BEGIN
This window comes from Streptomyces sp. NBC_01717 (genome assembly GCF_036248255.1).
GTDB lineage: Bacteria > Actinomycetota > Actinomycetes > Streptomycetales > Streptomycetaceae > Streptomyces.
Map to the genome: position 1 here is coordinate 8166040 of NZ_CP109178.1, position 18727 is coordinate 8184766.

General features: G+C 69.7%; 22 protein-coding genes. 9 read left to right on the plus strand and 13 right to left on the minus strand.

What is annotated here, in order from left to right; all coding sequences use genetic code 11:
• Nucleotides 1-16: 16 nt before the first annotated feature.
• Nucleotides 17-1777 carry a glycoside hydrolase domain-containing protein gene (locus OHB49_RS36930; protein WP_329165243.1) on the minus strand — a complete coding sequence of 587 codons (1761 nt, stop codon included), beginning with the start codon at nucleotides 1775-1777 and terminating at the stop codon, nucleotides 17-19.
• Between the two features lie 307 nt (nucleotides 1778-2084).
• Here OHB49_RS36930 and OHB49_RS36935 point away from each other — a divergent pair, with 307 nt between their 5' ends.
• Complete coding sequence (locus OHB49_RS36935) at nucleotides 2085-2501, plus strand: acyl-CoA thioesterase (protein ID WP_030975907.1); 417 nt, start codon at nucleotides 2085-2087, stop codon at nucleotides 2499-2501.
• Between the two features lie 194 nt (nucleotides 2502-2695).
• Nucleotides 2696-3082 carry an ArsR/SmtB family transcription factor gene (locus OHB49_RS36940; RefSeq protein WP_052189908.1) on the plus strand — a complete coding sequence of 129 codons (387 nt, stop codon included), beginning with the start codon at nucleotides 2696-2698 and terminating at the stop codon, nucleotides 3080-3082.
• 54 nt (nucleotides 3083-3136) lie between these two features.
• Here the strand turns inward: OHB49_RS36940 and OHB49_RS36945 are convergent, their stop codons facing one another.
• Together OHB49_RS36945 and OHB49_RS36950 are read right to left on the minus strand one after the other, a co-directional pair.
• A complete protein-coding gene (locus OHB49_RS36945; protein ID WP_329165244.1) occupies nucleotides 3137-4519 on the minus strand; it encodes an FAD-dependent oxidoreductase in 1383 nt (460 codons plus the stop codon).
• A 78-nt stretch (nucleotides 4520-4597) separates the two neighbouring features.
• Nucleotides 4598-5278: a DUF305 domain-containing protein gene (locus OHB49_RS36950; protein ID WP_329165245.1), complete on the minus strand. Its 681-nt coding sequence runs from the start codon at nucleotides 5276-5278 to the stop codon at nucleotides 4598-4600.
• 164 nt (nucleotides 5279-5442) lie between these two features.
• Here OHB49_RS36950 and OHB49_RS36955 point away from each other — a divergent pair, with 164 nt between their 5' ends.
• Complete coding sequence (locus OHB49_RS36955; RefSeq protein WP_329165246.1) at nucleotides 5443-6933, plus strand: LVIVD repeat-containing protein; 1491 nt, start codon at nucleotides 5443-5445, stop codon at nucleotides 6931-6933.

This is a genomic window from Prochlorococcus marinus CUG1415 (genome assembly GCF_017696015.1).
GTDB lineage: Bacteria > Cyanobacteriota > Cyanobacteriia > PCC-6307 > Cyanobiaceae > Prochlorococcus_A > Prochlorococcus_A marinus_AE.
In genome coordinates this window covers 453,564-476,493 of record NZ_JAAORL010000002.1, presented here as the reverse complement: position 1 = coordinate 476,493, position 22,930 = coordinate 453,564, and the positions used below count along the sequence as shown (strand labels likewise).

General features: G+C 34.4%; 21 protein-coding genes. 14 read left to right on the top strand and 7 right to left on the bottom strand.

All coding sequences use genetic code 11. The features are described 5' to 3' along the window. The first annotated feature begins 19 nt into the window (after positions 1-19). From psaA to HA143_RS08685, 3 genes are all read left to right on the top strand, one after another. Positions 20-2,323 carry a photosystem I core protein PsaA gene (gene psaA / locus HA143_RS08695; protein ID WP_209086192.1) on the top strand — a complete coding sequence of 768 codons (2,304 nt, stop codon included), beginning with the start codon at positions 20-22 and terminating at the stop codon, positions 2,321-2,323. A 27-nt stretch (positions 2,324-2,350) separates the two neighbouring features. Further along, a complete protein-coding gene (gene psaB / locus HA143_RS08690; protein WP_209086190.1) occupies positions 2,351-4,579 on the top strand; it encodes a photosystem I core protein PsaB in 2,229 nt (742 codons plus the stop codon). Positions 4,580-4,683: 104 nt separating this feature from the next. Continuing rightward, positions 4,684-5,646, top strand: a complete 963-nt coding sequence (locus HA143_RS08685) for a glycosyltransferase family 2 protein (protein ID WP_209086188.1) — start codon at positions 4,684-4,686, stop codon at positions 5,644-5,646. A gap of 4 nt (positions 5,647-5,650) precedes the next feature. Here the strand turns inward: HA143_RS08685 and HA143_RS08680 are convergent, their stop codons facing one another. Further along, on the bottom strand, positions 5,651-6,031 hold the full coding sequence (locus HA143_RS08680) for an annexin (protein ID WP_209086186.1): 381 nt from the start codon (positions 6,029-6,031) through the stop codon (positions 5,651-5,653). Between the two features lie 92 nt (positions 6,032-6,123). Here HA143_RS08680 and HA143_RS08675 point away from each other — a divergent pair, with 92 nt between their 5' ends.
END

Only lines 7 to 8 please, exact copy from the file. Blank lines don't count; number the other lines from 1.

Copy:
• Nucleotides 17-1777 carry a glycoside hydrolase domain-containing protein gene (locus OHB49_RS36930; protein WP_329165243.1) on the minus strand — a complete coding sequence of 587 codons (1761 nt, stop codon included), beginning with the start codon at nucleotides 1775-1777 and terminating at the stop codon, nucleotides 17-19.
• Between the two features lie 307 nt (nucleotides 1778-2084).